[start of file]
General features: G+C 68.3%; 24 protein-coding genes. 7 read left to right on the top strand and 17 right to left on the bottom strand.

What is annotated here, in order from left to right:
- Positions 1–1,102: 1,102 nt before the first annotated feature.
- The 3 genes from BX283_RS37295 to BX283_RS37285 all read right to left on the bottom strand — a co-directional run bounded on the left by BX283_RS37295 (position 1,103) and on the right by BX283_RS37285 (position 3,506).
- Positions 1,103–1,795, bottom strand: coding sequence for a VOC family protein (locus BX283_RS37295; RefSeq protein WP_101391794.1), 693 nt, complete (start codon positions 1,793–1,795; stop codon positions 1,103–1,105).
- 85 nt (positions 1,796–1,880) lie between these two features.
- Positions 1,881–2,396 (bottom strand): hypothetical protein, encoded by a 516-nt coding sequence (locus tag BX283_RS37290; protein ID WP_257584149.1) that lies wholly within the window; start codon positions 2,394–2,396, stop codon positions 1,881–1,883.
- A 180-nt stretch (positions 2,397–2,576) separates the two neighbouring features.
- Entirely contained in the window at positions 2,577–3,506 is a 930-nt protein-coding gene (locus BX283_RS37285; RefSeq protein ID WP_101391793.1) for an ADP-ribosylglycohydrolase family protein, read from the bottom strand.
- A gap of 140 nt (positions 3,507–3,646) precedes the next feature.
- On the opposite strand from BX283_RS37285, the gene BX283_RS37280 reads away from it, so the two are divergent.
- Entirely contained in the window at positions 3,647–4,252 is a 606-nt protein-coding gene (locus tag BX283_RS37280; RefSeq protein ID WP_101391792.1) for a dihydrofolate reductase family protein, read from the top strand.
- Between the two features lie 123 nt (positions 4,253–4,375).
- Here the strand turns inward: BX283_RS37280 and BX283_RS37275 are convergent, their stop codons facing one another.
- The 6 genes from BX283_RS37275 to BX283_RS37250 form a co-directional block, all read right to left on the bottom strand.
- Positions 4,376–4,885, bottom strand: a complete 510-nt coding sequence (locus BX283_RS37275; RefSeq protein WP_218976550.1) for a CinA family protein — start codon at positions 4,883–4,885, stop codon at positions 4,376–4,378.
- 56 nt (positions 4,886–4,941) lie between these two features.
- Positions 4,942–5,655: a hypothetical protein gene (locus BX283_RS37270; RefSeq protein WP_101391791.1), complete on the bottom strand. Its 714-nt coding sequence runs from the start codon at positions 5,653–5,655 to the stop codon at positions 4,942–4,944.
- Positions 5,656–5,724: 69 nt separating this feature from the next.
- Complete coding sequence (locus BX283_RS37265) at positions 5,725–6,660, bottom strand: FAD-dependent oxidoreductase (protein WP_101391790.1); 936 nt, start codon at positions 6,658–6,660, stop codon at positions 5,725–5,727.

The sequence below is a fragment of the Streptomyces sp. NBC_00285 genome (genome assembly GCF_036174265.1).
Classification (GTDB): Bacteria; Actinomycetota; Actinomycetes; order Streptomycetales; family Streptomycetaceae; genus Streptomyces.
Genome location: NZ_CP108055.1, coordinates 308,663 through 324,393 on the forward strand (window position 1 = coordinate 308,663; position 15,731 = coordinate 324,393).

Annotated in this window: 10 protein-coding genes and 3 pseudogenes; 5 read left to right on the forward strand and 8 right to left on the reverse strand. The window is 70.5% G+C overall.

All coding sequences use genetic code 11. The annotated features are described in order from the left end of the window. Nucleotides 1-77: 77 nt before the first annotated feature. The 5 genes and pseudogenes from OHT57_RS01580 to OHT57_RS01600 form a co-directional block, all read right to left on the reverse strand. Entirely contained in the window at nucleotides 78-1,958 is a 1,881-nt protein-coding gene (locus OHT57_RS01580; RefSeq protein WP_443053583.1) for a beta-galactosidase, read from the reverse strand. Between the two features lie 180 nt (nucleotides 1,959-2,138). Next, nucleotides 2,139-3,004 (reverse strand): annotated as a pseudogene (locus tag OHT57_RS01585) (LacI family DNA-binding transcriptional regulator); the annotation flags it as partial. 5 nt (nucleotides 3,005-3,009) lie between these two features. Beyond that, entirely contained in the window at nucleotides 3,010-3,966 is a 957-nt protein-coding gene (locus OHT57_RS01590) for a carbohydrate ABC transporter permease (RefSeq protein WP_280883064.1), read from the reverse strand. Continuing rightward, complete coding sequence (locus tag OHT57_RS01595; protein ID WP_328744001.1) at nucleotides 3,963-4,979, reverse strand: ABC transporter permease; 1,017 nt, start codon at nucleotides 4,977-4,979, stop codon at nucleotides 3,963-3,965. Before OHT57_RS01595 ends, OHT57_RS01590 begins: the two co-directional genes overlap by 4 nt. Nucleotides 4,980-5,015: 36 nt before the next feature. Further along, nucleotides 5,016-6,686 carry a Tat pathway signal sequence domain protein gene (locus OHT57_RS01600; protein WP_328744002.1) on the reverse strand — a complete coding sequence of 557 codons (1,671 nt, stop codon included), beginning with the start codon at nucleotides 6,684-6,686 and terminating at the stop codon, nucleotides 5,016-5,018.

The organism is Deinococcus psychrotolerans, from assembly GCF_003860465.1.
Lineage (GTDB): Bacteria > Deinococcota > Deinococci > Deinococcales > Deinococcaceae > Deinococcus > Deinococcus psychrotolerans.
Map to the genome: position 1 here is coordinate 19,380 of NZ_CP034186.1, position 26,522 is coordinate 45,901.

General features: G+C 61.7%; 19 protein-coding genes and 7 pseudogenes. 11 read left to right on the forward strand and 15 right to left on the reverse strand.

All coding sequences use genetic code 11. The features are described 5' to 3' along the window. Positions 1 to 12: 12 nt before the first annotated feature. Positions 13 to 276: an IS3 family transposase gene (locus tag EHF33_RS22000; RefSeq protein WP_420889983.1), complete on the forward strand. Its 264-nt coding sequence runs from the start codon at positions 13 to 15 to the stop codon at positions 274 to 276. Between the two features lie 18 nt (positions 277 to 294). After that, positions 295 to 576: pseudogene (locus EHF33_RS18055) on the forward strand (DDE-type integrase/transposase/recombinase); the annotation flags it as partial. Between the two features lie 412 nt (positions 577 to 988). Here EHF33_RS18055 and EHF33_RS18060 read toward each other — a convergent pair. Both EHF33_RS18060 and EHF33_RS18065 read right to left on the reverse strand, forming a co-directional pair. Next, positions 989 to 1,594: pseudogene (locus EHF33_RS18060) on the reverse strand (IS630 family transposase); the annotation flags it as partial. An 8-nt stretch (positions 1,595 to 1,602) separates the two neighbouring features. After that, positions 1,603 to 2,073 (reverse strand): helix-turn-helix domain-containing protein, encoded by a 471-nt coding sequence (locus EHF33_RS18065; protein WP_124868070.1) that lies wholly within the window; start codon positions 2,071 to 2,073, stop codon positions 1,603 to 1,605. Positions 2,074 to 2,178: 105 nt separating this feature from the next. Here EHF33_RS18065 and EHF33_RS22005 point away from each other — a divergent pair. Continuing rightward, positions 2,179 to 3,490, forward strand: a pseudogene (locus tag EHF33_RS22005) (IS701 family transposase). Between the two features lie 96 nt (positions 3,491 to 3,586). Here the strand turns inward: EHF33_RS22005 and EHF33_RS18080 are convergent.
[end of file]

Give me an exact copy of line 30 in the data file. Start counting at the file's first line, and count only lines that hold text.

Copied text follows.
All coding sequences use genetic code 11. The features are described 5' to 3' along the window. Positions 1 to 12: 12 nt before the first annotated feature. Positions 13 to 276: an IS3 family transposase gene (locus tag EHF33_RS22000; RefSeq protein WP_420889983.1), complete on the forward strand. Its 264-nt coding sequence runs from the start codon at positions 13 to 15 to the stop codon at positions 274 to 276. Between the two features lie 18 nt (positions 277 to 294). After that, positions 295 to 576: pseudogene (locus EHF33_RS18055) on the forward strand (DDE-type integrase/transposase/recombinase); the annotation flags it as partial. Between the two features lie 412 nt (positions 577 to 988). Here EHF33_RS18055 and EHF33_RS18060 read toward each other — a convergent pair. Both EHF33_RS18060 and EHF33_RS18065 read right to left on the reverse strand, forming a co-directional pair. Next, positions 989 to 1,594: pseudogene (locus EHF33_RS18060) on the reverse strand (IS630 family transposase); the annotation flags it as partial. An 8-nt stretch (positions 1,595 to 1,602) separates the two neighbouring features. After that, positions 1,603 to 2,073 (reverse strand): helix-turn-helix domain-containing protein, encoded by a 471-nt coding sequence (locus EHF33_RS18065; protein WP_124868070.1) that lies wholly within the window; start codon positions 2,071 to 2,073, stop codon positions 1,603 to 1,605. Positions 2,074 to 2,178: 105 nt separating this feature from the next. Here EHF33_RS18065 and EHF33_RS22005 point away from each other — a divergent pair. Continuing rightward, positions 2,179 to 3,490, forward strand: a pseudogene (locus tag EHF33_RS22005) (IS701 family transposase). Between the two features lie 96 nt (positions 3,491 to 3,586). Here the strand turns inward: EHF33_RS22005 and EHF33_RS18080 are convergent.